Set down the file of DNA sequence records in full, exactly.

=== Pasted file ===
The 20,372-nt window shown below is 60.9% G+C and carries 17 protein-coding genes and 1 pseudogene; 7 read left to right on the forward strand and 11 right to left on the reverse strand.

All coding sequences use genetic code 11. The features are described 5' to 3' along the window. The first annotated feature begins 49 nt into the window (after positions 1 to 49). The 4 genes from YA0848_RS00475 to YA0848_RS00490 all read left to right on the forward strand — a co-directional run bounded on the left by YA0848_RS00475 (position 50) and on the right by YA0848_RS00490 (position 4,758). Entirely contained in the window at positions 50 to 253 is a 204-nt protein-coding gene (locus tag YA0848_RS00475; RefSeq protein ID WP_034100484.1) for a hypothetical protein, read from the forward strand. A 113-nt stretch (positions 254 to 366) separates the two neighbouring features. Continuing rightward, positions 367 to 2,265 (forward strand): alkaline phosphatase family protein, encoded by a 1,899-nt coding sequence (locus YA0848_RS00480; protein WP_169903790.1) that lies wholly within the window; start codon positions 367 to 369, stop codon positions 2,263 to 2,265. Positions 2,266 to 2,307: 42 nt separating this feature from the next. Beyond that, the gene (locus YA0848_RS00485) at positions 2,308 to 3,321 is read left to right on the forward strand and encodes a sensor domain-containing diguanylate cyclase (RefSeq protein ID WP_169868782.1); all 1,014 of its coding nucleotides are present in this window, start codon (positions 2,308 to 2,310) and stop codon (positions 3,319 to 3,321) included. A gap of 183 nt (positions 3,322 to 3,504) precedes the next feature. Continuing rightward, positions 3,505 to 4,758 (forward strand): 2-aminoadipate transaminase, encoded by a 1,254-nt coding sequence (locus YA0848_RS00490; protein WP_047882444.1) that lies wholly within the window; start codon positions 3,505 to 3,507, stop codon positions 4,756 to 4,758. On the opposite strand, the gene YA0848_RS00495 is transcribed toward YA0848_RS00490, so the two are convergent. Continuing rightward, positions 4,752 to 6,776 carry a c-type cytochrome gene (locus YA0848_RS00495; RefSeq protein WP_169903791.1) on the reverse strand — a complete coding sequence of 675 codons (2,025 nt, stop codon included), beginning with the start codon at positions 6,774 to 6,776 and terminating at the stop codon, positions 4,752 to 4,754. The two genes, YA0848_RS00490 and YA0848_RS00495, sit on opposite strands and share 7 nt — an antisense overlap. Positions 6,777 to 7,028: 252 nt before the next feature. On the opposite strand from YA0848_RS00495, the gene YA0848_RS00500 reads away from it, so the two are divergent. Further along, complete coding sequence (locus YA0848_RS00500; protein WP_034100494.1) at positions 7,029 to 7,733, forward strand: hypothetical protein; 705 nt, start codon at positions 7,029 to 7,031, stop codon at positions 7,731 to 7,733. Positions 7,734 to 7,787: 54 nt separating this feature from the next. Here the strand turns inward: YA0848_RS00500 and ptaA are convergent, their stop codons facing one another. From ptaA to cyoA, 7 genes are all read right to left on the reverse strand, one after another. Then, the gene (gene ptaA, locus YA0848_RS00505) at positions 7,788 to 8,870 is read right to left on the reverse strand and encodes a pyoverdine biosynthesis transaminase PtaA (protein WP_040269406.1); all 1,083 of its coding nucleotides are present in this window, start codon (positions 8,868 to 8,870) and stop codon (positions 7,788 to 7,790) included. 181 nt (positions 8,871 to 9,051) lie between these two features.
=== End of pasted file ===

The 20,372-nt window shown below is 60.9% G+C and carries 17 protein-coding genes and 1 pseudogene; 7 read left to right on the forward strand and 11 right to left on the reverse strand.

All coding sequences use genetic code 11. The features are described 5' to 3' along the window. The first annotated feature begins 49 nt into the window (after positions 1 to 49). The 4 genes from YA0848_RS00475 to YA0848_RS00490 all read left to right on the forward strand — a co-directional run bounded on the left by YA0848_RS00475 (position 50) and on the right by YA0848_RS00490 (position 4,758). Entirely contained in the window at positions 50 to 253 is a 204-nt protein-coding gene (locus tag YA0848_RS00475; RefSeq protein ID WP_034100484.1) for a hypothetical protein, read from the forward strand. A 113-nt stretch (positions 254 to 366) separates the two neighbouring features. Continuing rightward, positions 367 to 2,265 (forward strand): alkaline phosphatase family protein, encoded by a 1,899-nt coding sequence (locus YA0848_RS00480; protein WP_169903790.1) that lies wholly within the window; start codon positions 367 to 369, stop codon positions 2,263 to 2,265. Positions 2,266 to 2,307: 42 nt separating this feature from the next. Beyond that, the gene (locus YA0848_RS00485) at positions 2,308 to 3,321 is read left to right on the forward strand and encodes a sensor domain-containing diguanylate cyclase (RefSeq protein ID WP_169868782.1); all 1,014 of its coding nucleotides are present in this window, start codon (positions 2,308 to 2,310) and stop codon (positions 3,319 to 3,321) included. A gap of 183 nt (positions 3,322 to 3,504) precedes the next feature. Continuing rightward, positions 3,505 to 4,758 (forward strand): 2-aminoadipate transaminase, encoded by a 1,254-nt coding sequence (locus YA0848_RS00490; protein WP_047882444.1) that lies wholly within the window; start codon positions 3,505 to 3,507, stop codon positions 4,756 to 4,758. On the opposite strand, the gene YA0848_RS00495 is transcribed toward YA0848_RS00490, so the two are convergent. Continuing rightward, positions 4,752 to 6,776 carry a c-type cytochrome gene (locus YA0848_RS00495; RefSeq protein WP_169903791.1) on the reverse strand — a complete coding sequence of 675 codons (2,025 nt, stop codon included), beginning with the start codon at positions 6,774 to 6,776 and terminating at the stop codon, positions 4,752 to 4,754. The two genes, YA0848_RS00490 and YA0848_RS00495, sit on opposite strands and share 7 nt — an antisense overlap. Positions 6,777 to 7,028: 252 nt before the next feature. On the opposite strand from YA0848_RS00495, the gene YA0848_RS00500 reads away from it, so the two are divergent. Further along, complete coding sequence (locus YA0848_RS00500; protein WP_034100494.1) at positions 7,029 to 7,733, forward strand: hypothetical protein; 705 nt, start codon at positions 7,029 to 7,031, stop codon at positions 7,731 to 7,733. Positions 7,734 to 7,787: 54 nt separating this feature from the next. Here the strand turns inward: YA0848_RS00500 and ptaA are convergent, their stop codons facing one another. From ptaA to cyoA, 7 genes are all read right to left on the reverse strand, one after another. Then, the gene (gene ptaA, locus YA0848_RS00505) at positions 7,788 to 8,870 is read right to left on the reverse strand and encodes a pyoverdine biosynthesis transaminase PtaA (protein WP_040269406.1); all 1,083 of its coding nucleotides are present in this window, start codon (positions 8,868 to 8,870) and stop codon (positions 7,788 to 7,790) included. 181 nt (positions 8,871 to 9,051) lie between these two features.